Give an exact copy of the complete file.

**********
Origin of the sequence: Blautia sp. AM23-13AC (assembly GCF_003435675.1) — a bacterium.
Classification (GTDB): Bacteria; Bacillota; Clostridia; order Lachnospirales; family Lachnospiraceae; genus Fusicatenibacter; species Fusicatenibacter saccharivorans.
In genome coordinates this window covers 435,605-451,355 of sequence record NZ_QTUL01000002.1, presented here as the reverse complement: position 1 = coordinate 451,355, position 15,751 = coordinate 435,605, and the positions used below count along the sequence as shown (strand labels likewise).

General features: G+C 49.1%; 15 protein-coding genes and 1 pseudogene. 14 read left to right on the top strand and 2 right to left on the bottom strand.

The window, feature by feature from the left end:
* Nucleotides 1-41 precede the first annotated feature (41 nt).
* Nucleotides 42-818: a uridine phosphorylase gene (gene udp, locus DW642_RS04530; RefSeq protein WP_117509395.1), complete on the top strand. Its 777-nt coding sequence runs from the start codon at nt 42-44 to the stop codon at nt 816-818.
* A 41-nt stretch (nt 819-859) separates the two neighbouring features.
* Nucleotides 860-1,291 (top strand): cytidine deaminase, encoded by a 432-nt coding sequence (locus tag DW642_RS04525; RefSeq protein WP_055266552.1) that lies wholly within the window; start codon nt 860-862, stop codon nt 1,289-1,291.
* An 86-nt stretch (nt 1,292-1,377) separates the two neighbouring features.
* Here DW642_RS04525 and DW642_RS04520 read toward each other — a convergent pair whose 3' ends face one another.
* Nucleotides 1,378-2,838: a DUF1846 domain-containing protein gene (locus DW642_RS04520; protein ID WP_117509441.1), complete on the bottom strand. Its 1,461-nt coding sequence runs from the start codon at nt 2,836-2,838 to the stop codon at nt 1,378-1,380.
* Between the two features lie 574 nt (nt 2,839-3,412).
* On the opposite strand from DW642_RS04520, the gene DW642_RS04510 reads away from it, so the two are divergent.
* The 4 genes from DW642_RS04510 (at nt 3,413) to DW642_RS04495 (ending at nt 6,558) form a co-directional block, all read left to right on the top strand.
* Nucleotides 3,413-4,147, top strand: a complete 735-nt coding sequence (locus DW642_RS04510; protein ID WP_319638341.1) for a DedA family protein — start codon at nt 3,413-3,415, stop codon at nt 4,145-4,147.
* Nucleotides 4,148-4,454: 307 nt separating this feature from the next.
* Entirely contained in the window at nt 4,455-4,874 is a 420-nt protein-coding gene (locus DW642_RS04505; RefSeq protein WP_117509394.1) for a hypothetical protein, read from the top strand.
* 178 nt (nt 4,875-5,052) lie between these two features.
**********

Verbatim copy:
Origin of the sequence: Blautia sp. AM23-13AC (assembly GCF_003435675.1) — a bacterium.
Classification (GTDB): Bacteria; Bacillota; Clostridia; order Lachnospirales; family Lachnospiraceae; genus Fusicatenibacter; species Fusicatenibacter saccharivorans.
In genome coordinates this window covers 435,605-451,355 of sequence record NZ_QTUL01000002.1, presented here as the reverse complement: position 1 = coordinate 451,355, position 15,751 = coordinate 435,605, and the positions used below count along the sequence as shown (strand labels likewise).

General features: G+C 49.1%; 15 protein-coding genes and 1 pseudogene. 14 read left to right on the top strand and 2 right to left on the bottom strand.

The window, feature by feature from the left end:
* Nucleotides 1-41 precede the first annotated feature (41 nt).
* Nucleotides 42-818: a uridine phosphorylase gene (gene udp, locus DW642_RS04530; RefSeq protein WP_117509395.1), complete on the top strand. Its 777-nt coding sequence runs from the start codon at nt 42-44 to the stop codon at nt 816-818.
* A 41-nt stretch (nt 819-859) separates the two neighbouring features.
* Nucleotides 860-1,291 (top strand): cytidine deaminase, encoded by a 432-nt coding sequence (locus tag DW642_RS04525; RefSeq protein WP_055266552.1) that lies wholly within the window; start codon nt 860-862, stop codon nt 1,289-1,291.
* An 86-nt stretch (nt 1,292-1,377) separates the two neighbouring features.
* Here DW642_RS04525 and DW642_RS04520 read toward each other — a convergent pair whose 3' ends face one another.
* Nucleotides 1,378-2,838: a DUF1846 domain-containing protein gene (locus DW642_RS04520; protein ID WP_117509441.1), complete on the bottom strand. Its 1,461-nt coding sequence runs from the start codon at nt 2,836-2,838 to the stop codon at nt 1,378-1,380.
* Between the two features lie 574 nt (nt 2,839-3,412).
* On the opposite strand from DW642_RS04520, the gene DW642_RS04510 reads away from it, so the two are divergent.
* The 4 genes from DW642_RS04510 (at nt 3,413) to DW642_RS04495 (ending at nt 6,558) form a co-directional block, all read left to right on the top strand.
* Nucleotides 3,413-4,147, top strand: a complete 735-nt coding sequence (locus DW642_RS04510; protein ID WP_319638341.1) for a DedA family protein — start codon at nt 3,413-3,415, stop codon at nt 4,145-4,147.
* Nucleotides 4,148-4,454: 307 nt separating this feature from the next.
* Entirely contained in the window at nt 4,455-4,874 is a 420-nt protein-coding gene (locus DW642_RS04505; RefSeq protein WP_117509394.1) for a hypothetical protein, read from the top strand.
* 178 nt (nt 4,875-5,052) lie between these two features.